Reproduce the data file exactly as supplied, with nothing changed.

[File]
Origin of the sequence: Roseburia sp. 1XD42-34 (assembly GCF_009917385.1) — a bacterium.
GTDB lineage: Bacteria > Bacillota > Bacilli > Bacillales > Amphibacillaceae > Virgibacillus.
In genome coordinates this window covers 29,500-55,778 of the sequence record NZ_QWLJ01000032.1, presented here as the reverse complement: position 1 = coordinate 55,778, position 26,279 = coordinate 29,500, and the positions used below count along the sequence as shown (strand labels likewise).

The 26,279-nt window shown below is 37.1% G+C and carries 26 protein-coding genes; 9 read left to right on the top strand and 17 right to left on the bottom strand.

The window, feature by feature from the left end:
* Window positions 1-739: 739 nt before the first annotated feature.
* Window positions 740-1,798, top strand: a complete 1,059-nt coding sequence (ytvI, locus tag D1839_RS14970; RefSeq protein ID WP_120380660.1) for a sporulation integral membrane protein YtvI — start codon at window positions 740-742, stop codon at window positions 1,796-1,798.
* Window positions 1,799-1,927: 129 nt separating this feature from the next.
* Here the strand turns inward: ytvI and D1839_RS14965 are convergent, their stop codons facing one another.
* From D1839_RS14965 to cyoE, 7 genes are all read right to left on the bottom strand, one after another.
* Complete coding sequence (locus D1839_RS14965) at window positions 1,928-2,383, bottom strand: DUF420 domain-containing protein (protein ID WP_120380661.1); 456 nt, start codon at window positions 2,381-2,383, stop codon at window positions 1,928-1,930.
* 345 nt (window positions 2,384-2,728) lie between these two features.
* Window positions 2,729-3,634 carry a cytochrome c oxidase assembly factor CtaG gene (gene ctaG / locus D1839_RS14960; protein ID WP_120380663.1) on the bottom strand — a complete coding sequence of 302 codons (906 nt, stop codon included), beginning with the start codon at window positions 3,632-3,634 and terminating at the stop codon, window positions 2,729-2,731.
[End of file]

Origin of the sequence: Roseburia sp. 1XD42-34 (assembly GCF_009917385.1) — a bacterium.
GTDB lineage: Bacteria > Bacillota > Bacilli > Bacillales > Amphibacillaceae > Virgibacillus.
In genome coordinates this window covers 29,500-55,778 of the sequence record NZ_QWLJ01000032.1, presented here as the reverse complement: position 1 = coordinate 55,778, position 26,279 = coordinate 29,500, and the positions used below count along the sequence as shown (strand labels likewise).

The 26,279-nt window shown below is 37.1% G+C and carries 26 protein-coding genes; 9 read left to right on the top strand and 17 right to left on the bottom strand.

The window, feature by feature from the left end:
* Window positions 1-739: 739 nt before the first annotated feature.
* Window positions 740-1,798, top strand: a complete 1,059-nt coding sequence (ytvI, locus tag D1839_RS14970; RefSeq protein ID WP_120380660.1) for a sporulation integral membrane protein YtvI — start codon at window positions 740-742, stop codon at window positions 1,796-1,798.
* Window positions 1,799-1,927: 129 nt separating this feature from the next.
* Here the strand turns inward: ytvI and D1839_RS14965 are convergent, their stop codons facing one another.
* From D1839_RS14965 to cyoE, 7 genes are all read right to left on the bottom strand, one after another.
* Complete coding sequence (locus D1839_RS14965) at window positions 1,928-2,383, bottom strand: DUF420 domain-containing protein (protein ID WP_120380661.1); 456 nt, start codon at window positions 2,381-2,383, stop codon at window positions 1,928-1,930.
* 345 nt (window positions 2,384-2,728) lie between these two features.
* Window positions 2,729-3,634 carry a cytochrome c oxidase assembly factor CtaG gene (gene ctaG / locus D1839_RS14960; protein ID WP_120380663.1) on the bottom strand — a complete coding sequence of 302 codons (906 nt, stop codon included), beginning with the start codon at window positions 3,632-3,634 and terminating at the stop codon, window positions 2,729-2,731.